Wellington-born Bill Gavin grew up largely in Auckland. His interest in boating was soon overtaken by a growing passion for cars. Gavin began writing about motor racing for The Auckland Star and Dunedin Evening Star. Soon he was sharing a house in England with Kiwi racers George Lawton and future world champion Denny Hulme, after winning a contract to write about Kiwi drivers competing overseas.
After four years as editor of motor racing annual Autocourse, Gavin freelanced for publications around the world — including England's Sunday Times — and was European editor of Car and Driver. He wrote a biography of late British Formula One champ Jim Clark, and managed the Ferrari team for Kiwi driver Chris Amon in the 1969 Can Am series.
His first film experience was writing the narration for John Frankenheimer racing movie Grand Prix in 1966. In 1972 Gavin moved into the music business when he joined the GTO group, commanded by English entertainment impressario Laurence Myers. Gavin helped manage a range of acts, including chart-toppers Sweet and The New Seekers.
It was at GTO that Gavin plunged into a new career, establishing company GTO Films with Myers, initially to make movies promoting the company's glam rock acts. Success came first time out thanks to 1974 documentary Remember Me This Way, starring the then invincible Gary Glitter. GTO Films soon moved into distribution, with Gavin working on the Brit release of Peter Weir classic Picnic at Hanging Rock and the original version of Swept Away.
In 1978 Gavin was lured to Australia by 20th Century Fox, to become general manager of their Australian subsidiary Hoyts Theatres. Gavin spearheaded the company's entry into distribution; the company also financed the occasional local film, starting with nuclear thriller Chain Reaction. Hoyts' Kiwi arm, the Moodabe's Amalgamated Theatres, contributed a quarter of the cost of acquiring films, which went on to play on both sides of the Tasman. Among the titles were Apocalypse Now, The Boys from Brazil and a movie version of Don Giovanni, featuring Kiri Te Kanawa.
Gavin's downunder success distributing the first Muppet Movie caught the eye of legendary cigar-chomping mogul Lew Grade, who invited him to join the sales team at ITC Films back in London. Grade's name opened many doors, and Gavin found himself selling an impressive range of films to distributors across the globe, in the process learning much about the "dark art" of pre-sales.
Pre-sales involves selling individual films to distributors before they actually go into production. Among the films Gavin handled were The Dark Crystal, Sophie's Choice, On Golden Pond (starring Henry and Jane Fonda) and the big-budget Raise the Titanic, whose box-office failure ultimately helped sink ITC.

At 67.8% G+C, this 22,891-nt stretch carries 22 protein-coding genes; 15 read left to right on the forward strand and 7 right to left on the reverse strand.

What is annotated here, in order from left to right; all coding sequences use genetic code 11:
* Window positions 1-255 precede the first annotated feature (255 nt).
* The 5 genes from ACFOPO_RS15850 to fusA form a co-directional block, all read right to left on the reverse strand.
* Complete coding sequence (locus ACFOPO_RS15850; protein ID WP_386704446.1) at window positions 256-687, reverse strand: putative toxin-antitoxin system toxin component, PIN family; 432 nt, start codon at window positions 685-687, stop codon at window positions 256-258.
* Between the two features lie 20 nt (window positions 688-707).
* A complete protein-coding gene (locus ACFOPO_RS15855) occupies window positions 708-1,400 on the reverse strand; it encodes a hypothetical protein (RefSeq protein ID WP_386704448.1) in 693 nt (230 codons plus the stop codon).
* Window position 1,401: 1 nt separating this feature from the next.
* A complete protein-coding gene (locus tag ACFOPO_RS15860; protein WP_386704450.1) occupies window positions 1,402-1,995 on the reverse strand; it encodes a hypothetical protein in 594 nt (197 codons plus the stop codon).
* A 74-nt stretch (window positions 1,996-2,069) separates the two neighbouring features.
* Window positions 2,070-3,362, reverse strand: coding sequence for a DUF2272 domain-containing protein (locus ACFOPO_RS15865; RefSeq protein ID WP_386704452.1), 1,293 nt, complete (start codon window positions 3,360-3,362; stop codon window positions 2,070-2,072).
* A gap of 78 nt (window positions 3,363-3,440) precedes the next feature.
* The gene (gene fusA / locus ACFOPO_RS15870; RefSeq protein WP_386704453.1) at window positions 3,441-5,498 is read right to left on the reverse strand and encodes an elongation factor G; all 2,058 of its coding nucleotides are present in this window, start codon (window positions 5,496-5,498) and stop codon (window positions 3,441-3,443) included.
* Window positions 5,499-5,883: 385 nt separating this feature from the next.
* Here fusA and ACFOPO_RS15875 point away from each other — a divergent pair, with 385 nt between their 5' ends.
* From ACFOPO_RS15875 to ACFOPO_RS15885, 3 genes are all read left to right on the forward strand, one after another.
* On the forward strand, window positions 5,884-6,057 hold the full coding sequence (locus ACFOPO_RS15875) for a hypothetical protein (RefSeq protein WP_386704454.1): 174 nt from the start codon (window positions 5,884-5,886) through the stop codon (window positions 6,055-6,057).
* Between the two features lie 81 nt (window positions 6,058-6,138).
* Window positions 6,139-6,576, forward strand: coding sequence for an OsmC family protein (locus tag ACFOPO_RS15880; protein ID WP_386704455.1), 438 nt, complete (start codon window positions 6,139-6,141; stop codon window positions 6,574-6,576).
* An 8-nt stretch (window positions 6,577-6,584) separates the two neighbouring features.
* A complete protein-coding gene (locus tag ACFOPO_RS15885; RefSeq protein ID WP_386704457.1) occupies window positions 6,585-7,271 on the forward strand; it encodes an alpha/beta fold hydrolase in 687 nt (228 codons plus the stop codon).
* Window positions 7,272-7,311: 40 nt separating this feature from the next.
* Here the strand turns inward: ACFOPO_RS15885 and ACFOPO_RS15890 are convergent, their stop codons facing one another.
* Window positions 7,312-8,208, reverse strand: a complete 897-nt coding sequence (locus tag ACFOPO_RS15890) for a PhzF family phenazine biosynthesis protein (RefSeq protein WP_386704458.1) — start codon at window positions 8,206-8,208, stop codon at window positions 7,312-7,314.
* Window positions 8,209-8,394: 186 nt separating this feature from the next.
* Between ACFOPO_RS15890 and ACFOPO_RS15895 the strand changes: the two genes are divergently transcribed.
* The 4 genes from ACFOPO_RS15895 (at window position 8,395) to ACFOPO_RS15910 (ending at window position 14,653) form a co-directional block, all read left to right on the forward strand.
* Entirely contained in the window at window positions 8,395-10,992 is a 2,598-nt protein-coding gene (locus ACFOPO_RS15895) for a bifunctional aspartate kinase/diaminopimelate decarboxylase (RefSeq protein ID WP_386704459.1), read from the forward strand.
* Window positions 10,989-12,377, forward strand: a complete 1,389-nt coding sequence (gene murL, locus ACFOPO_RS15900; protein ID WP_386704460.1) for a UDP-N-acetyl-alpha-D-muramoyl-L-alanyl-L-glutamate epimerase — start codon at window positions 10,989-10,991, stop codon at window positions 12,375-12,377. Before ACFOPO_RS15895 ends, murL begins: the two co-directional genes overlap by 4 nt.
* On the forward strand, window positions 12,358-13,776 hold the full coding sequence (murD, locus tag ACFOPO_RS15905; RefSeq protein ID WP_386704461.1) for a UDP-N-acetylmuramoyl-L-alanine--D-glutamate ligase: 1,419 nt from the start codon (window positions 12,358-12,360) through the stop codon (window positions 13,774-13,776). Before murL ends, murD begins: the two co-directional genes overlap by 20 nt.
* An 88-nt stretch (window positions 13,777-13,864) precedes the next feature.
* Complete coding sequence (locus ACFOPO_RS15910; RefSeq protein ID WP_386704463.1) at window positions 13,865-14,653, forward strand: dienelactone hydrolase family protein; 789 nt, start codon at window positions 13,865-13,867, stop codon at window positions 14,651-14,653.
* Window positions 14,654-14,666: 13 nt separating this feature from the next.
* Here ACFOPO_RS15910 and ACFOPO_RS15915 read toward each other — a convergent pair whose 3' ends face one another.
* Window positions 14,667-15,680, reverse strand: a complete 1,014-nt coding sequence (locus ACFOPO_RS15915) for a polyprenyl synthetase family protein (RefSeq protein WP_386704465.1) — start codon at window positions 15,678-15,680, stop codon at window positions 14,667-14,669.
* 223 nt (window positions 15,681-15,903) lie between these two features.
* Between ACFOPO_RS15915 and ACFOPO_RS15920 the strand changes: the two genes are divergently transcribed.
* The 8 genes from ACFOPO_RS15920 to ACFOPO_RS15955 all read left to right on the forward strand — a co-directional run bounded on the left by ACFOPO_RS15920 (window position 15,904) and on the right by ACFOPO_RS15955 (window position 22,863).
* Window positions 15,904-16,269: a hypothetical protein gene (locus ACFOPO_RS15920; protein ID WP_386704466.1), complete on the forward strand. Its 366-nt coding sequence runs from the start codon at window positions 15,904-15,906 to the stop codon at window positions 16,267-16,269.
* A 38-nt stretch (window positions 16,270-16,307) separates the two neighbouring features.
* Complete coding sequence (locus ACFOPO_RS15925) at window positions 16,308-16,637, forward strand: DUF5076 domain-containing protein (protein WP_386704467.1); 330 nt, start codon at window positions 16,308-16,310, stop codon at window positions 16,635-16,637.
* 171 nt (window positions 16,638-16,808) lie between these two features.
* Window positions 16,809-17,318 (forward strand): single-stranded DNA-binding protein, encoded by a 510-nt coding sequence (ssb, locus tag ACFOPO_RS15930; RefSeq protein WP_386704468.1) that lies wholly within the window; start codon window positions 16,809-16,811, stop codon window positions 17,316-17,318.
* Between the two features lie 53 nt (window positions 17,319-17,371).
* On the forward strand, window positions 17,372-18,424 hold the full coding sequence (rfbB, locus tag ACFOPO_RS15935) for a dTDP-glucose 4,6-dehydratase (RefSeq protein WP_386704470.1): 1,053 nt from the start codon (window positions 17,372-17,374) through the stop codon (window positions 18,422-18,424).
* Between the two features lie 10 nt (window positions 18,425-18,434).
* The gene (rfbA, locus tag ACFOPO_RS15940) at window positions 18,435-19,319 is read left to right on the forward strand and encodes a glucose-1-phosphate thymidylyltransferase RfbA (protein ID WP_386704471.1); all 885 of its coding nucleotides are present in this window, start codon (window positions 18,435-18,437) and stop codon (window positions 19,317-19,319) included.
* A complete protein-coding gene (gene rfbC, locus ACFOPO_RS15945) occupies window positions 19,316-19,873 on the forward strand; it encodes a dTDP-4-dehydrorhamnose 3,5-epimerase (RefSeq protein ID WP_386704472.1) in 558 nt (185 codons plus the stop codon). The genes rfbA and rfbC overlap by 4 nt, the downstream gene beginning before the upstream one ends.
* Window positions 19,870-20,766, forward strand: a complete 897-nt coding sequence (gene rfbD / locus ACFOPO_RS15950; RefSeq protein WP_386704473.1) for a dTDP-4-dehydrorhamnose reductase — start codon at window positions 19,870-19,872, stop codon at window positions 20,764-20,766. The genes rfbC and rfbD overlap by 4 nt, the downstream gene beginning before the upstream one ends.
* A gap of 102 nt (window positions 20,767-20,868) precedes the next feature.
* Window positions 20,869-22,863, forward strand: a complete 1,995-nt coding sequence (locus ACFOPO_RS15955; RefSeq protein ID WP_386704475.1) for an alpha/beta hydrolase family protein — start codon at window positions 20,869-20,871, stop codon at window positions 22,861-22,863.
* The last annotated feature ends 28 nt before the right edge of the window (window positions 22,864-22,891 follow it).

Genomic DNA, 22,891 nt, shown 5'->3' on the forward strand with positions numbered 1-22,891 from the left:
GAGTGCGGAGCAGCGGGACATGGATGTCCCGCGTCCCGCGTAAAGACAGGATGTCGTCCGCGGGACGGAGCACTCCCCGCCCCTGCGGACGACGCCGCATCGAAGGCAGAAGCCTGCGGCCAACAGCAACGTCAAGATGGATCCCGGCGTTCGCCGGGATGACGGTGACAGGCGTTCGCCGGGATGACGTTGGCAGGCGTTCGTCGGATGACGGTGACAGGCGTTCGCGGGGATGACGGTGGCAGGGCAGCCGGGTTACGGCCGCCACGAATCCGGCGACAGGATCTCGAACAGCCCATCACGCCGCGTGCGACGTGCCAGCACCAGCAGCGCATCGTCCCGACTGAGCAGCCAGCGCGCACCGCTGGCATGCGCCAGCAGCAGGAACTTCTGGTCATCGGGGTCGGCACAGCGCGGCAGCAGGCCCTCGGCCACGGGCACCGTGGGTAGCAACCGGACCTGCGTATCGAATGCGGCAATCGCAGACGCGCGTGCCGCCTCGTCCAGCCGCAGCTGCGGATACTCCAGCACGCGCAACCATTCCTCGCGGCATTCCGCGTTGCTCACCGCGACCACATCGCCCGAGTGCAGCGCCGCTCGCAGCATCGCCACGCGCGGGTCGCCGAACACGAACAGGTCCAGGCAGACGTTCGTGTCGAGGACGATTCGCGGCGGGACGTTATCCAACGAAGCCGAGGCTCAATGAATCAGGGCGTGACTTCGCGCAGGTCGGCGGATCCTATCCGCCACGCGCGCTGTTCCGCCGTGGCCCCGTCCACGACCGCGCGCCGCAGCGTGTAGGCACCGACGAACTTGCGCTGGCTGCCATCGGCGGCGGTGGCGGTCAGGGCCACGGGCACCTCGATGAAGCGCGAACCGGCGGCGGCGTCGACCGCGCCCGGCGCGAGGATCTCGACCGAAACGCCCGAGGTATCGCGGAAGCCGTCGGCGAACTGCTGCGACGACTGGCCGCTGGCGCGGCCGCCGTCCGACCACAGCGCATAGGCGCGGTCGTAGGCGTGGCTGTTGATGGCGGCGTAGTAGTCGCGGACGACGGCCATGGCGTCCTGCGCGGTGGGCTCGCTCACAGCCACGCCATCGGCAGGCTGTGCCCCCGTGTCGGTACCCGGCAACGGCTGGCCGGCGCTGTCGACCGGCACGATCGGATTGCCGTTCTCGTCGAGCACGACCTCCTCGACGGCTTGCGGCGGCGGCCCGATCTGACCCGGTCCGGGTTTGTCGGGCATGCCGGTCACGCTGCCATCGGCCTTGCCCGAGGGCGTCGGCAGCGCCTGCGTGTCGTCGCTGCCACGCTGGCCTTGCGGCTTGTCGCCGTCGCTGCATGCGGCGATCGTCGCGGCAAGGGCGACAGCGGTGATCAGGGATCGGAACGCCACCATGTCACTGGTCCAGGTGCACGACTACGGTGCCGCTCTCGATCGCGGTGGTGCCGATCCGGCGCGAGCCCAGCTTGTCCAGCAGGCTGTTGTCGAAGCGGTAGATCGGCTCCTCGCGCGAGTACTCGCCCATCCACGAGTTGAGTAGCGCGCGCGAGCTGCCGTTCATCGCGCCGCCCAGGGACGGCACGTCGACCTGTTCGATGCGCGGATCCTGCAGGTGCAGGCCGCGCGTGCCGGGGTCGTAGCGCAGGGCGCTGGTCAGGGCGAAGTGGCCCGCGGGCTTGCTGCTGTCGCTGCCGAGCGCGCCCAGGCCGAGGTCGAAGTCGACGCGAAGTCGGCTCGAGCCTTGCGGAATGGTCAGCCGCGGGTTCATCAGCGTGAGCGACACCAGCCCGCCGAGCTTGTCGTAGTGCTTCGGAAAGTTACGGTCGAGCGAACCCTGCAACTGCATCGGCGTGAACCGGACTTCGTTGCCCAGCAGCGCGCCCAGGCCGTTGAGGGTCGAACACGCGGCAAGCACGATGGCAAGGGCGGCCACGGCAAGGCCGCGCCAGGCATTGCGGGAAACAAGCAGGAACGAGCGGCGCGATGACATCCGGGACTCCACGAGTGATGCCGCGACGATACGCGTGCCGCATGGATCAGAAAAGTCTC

He then began selling movies through London-based company Gavin Film. One of the titles he represented was financed by British powerhouse Goldcrest Films (Gandhi, Local Hero). Founded by Canadian Jake Eberts, Goldcrest had been hailed as saviour to the British film industry, thanks to some high-profile successes in the early 1980s. Finding Gavin "the hard-driving, entrepreneurial type" he liked to work with, Eberts invited him onboard as head of sales (officially 'director of distribution and marketing'). Gavin was given a seat on the board, and travelled the world selling Goldcrest's catalogue, which quickly grew to more than 20 titles, including pre-selling a substantial part of the budget of acclaimed BAFTA Best Film winner The Killing Fields.
Gavin left Goldcrest in 1984 (soon after Eberts), and returned to his own company. There he set about pre-selling and financing a slew of mostly British independent movies. Pursuing a successful strategy of positioning Gavin Film as a sales company rather than as yet another producer seeking cash, Gavin sought no executive producer credit on most of these films.
Among them were Sid and Nancy, Peter Greenaway's Belly of an Architect, Stephen Frears' Sammy and Rosie Get Laid and his "witty, richly textured" Prick Up Your Ears, Bill Douglas' Comrades, and Bob Swaim's Half Moon Street, with Sigourney Weaver and Michael Caine. Gavin also worked on Dennis Hopper thriller The Hot Spot, comedy Personal Services (from Monty Python's Terry Jones) and Stormy Monday, the feature debut of Mike Figgis (Leaving Las Vegas).
After returning to New Zealand in the early 90s, Gavin secured American funding and cast members for WWII-era drama The Last Tattoo. Gavin co-produced with fellow Kiwi Neville Carson. He spent two years on the development committee of the NZ Film Commission, and executive produced spider short Larger than Life. In 1999 he produced and helped develop New Zealand's first film sequel: acclaimed Once Were Warriors follow-up What Becomes of the Broken Hearted? (1999).
Gavin began a two year stint as Head of Features at South Pacific Pictures the same year. At South Pacific he stepped in to produce small town tale Jubilee. He also invited director Niki Caro to write an adaption of the long in development Whale Rider, winning NZ $4 million worth of European financing and presales on the strength of her script.
Gavin is currently working on books covering his careers in motor racing, the music business and film distribution and production.
Peter Calder, 'Rebuked love' (Review of Prick Up Your Ears) - The NZ Herald, 2 October 1987, Section 3, page 9
Jake Eberts and Terry Ilott, My Indecision is Final - The Rise and Fall of Goldcrest Films (London: Faber and Faber, 1990)